My startup:

John Fenley pontifier at
Mon Sep 17 05:06:45 MDT 2012

I wanted to be sure I responded to a couple of things that you mentioned...

You can currently stream movies to smartphones. not just DVDs, but Blu-ray and VHS too.
And it is more convinient. I'm sure almost everyone has streamed a movie on Netflix that they have on disk somewhere in their home.

As far as EULA stuff, because everything is backed by physical media, there are no licensing restrictions.
The first sale doctrine limits the control the copyright holder has over what you can do with media you own.

I don't really feel like a monster but FIRE, BAD....Ahhhhh...

John Fenley

> Date: Sun, 16 Sep 2012 23:33:22 -0600
> Subject: Re: My startup:
> From: ryanbyrd at
> To: plug at
> > Why would ANYONE in their right mind pay you to lower the quality of
> > entertainment and make it slower to access?
> What a bunch of naysayers!
> Yes, he posted a spammy off-topic post and perhaps his business will fail
> and perhaps we should form a mob, chant "kill the beast" and chase him out
> of town.
> but maybe not.
> Maybe the point is that people have hordes of DVDs and it's less convenient
> to fumble through stacks of them then it would be to pull up a flick on
> your PC? Maybe it would be nice to be able to access your DVDs from your
> laptop when you're on the road (assuming you're not a techie, of course,
> and could do this yourself)? Maybe his company allows streaming to mobile
> devices, so you could watch your DVD on your smartphone (probably not, but
> let's give him the benefit of the doubt.)
> > Yes, it will fail, but not for the reasons you cite. Instead, it will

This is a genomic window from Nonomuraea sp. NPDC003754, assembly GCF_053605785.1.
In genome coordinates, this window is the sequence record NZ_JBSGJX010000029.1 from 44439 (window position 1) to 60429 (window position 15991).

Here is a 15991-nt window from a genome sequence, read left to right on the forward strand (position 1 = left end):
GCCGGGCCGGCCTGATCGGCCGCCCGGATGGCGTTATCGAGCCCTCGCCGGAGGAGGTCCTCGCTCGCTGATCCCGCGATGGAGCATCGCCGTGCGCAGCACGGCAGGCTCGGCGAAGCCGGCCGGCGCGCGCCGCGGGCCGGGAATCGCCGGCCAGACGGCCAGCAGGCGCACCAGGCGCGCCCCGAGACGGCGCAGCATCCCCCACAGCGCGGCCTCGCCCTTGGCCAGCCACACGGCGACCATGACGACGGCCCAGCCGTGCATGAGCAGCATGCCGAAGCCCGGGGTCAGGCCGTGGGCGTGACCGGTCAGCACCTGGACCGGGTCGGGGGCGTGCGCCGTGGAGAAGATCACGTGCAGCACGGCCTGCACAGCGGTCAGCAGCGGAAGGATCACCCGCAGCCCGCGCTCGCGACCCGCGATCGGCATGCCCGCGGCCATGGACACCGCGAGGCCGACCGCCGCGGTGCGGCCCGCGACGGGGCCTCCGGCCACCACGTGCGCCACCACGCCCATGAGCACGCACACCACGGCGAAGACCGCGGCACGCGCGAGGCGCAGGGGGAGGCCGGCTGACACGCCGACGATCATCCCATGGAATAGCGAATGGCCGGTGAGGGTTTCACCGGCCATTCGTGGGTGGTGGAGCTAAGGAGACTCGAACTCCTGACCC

> fail for an entirely different reason: Physical entertainment media is
> dying.
> I agree physical media is dying, but there is surely money to be made
> during that demise. after all, some (read: old) people don't transition to
> new tech just because it exists. if rotary phones would still work on
> calling trees (IVRs), a ton of people would still have them (IMHO). plus,
> this digitization is a way of transitioning to the new-way-of-doing-things
> and, there is also the part where the end user can sell/lease/rent/whatever
> their digital library. I think that's a curious idea, particularly if such
> a marketplace isn't against the EULA, which it probably is.
> so... yes, the post was a bit uncouth, but I wouldn't throw out the
> business idea as horrible just yet.
> After all, there are worse business moves, such as shoe stores called "The
> Athlete's Foot" and sandwich stores called "Blimpies" and Windows ME.
> I digress. where are the torches? I'm in the mood to join in on an old
> fashioned, jostling throng of petulant townsfolk, hellbent on justice!
> vámonos!
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